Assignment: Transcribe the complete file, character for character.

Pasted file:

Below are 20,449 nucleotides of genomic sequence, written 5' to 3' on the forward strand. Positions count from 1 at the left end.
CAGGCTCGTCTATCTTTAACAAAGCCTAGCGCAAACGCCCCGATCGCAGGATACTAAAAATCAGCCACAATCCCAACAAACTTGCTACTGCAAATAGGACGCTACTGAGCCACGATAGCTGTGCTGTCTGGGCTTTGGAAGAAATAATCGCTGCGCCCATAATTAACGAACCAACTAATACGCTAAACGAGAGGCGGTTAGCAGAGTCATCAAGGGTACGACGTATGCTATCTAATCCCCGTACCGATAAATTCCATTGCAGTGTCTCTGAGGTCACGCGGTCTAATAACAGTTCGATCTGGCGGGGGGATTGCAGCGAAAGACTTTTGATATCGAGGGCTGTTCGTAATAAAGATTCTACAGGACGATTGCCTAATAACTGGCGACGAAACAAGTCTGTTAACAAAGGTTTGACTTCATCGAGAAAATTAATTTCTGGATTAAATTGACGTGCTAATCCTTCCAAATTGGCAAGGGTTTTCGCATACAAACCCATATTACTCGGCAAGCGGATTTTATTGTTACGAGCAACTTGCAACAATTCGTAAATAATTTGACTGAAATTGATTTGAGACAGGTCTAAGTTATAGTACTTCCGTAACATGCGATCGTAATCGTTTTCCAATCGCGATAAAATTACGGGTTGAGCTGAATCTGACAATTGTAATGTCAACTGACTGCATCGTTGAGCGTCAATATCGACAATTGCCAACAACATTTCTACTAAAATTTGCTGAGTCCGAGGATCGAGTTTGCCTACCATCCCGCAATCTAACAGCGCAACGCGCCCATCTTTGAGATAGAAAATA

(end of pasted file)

Below are 20,449 nucleotides of genomic sequence, written 5' to 3' on the forward strand. Positions count from 1 at the left end.
CAGGCTCGTCTATCTTTAACAAAGCCTAGCGCAAACGCCCCGATCGCAGGATACTAAAAATCAGCCACAATCCCAACAAACTTGCTACTGCAAATAGGACGCTACTGAGCCACGATAGCTGTGCTGTCTGGGCTTTGGAAGAAATAATCGCTGCGCCCATAATTAACGAACCAACTAATACGCTAAACGAGAGGCGGTTAGCAGAGTCATCAAGGGTACGACGTATGCTATCTAATCCCCGTACCGATAAATTCCATTGCAGTGTCTCTGAGGTCACGCGGTCTAATAACAGTTCGATCTGGCGGGGGGATTGCAGCGAAAGACTTTTGATATCGAGGGCTGTTCGTAATAAAGATTCTACAGGACGATTGCCTAATAACTGGCGACGAAACAAGTCTGTTAACAAAGGTTTGACTTCATCGAGAAAATTAATTTCTGGATTAAATTGACGTGCTAATCCTTCCAAATTGGCAAGGGTTTTCGCATACAAACCCATATTACTCGGCAAGCGGATTTTATTGTTACGAGCAACTTGCAACAATTCGTAAATAATTTGACTGAAATTGATTTGAGACAGGTCTAAGTTATAGTACTTCCGTAACATGCGATCGTAATCGTTTTCCAATCGCGATAAAATTACGGGTTGAGCTGAATCTGACAATTGTAATGTCAACTGACTGCATCGTTGAGCGTCAATATCGACAATTGCCAACAACATTTCTACTAAAATTTGCTGAGTCCGAGGATCGAGTTTGCCTACCATCCCGCAATCTAACAGCGCAACGCGCCCATCTTTGAGATAGAAAATA